Kerr says: “We are exploring alternatives to plastic, and Pulpex’s technology provides a promising solution to create fully recyclable, paper-based bottles without additional plastic layers that also work with liquid products.”
The new bottle by Unilever will be made from sustainably sourced pulp and is designed to be recycled in the paper waste stream.
The bottles will be coated inside with a proprietary coating designed to repel water, meaning that the product can hold liquid products like laundry detergent, as well as shampoos and conditioners.
Though paper packaging tackles plastic waste, there is debate in the packaging industry on its eco-friendly properties. This is because paper takes four times the energy needed to produce than plastic. It is also heavier to transport than plastic.
However, at the end of its life, paper is recycled more often than plastic and is easier to compost and biodegrade. It avoids the problem too that plastic has of entering marine streams, where plastic doesn’t biodegrade and subsequently pollutes the ocean and hurts marine life.
The paper bottle was developed in partnership with the Pulpex Consortium. Credit: Unilever
When asked why Unilever decided on paper over another materials, such as aluminium or bamboo, Kerr says: “We are exploring a range of alternative materials to plastic, including aluminium, glass, paper and board where possible, and removing plastic completely where it is not necessary.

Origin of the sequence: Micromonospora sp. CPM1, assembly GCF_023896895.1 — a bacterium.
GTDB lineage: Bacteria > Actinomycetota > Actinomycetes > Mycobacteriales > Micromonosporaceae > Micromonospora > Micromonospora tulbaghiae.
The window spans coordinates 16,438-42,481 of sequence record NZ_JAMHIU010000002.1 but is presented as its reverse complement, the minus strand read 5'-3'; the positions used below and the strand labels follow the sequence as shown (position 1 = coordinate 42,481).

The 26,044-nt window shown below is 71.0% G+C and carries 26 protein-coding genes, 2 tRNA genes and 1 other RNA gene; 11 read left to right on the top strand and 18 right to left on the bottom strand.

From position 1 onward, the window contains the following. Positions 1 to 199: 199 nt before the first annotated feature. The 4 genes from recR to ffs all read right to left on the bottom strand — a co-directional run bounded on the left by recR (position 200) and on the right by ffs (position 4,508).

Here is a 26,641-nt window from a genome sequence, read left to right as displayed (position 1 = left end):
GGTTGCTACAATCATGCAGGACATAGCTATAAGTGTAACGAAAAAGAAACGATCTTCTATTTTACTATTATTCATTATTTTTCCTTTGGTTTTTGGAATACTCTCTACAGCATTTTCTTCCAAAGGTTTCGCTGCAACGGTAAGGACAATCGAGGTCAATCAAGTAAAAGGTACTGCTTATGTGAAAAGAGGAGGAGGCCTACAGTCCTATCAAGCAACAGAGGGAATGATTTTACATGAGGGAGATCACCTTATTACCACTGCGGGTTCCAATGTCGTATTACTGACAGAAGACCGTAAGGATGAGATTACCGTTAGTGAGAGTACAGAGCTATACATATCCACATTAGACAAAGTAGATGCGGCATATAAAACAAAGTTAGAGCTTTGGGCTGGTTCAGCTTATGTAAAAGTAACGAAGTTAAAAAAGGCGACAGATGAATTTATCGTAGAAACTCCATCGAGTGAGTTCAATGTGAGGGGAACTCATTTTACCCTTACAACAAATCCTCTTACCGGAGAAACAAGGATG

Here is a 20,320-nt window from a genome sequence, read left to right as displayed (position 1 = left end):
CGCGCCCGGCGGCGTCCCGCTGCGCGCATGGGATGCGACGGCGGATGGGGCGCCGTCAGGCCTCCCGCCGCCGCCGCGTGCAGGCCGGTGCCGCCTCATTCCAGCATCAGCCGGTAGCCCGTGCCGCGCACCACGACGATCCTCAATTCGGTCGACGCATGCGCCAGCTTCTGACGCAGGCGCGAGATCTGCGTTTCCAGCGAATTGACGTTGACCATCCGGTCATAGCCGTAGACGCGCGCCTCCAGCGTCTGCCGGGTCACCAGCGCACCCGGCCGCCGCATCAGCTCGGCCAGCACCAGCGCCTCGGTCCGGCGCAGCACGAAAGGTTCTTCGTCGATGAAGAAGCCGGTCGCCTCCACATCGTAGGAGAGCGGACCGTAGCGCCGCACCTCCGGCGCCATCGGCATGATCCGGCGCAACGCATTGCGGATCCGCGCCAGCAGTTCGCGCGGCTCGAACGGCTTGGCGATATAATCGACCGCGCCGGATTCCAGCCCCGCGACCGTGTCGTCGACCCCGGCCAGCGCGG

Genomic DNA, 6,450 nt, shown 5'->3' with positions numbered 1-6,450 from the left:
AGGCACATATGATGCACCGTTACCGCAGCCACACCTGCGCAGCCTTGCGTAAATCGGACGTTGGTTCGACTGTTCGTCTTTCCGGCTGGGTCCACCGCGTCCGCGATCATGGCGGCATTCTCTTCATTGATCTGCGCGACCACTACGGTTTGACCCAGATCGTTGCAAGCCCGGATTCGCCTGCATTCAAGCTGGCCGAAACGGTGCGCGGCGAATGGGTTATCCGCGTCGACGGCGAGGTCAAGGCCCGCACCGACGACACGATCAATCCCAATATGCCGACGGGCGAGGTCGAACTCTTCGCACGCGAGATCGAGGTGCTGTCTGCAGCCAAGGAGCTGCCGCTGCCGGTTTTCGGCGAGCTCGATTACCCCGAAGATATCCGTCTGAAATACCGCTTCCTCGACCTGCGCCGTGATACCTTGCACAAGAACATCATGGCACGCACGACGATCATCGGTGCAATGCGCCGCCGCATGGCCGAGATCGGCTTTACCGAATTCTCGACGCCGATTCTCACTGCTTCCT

“For example, Seventh Generation has launched a zero-plastic range, while PG Tips is removing the plastic film from boxes in 2021, having already launched fully biodegradable teabags.
“In Chile, we have partnered with Algramo to deliver a refill model directly to consumers at home, and recently in the UK we announced plans to scale up our biggest refill trial to date in Europe, in partnership with retailer Asda and sustainability experts Beauty Kitchen.”
The future on paper
Unilever has plans to use the same technology used in the paper laundry detergent bottle in other lines in the future, such as for hair care products and refill formats.
As for the company’s sustainability goals, the company has set itself multiple targets to be reached by 2025, including halving its use of virgin plastic and to help collect and process more plastic packaging than it sells.
It is also aiming for 100% of its plastic packaging to be fully reusable, recyclable, or compostable, and to increase the use of post-consumer recycled plastic material in its packaging to 25%.
“We’re transforming our approach to plastic packaging through a ‘Less plastic, Better plastic, No plastic’ innovation framework,” says Kerr.
“This year, we have developed our strategy further by investing in a dedicated Science & Technology packaging team, responsible for accelerating innovations that reduce the use of plastic.
“The move to a circular economy will also be dependent on what happens downstream after people use our products.
"We’re working with governments to improve waste infrastructure – such as collection, processing, and recycling projects – and partnering with hundreds of organisations to bring about change.”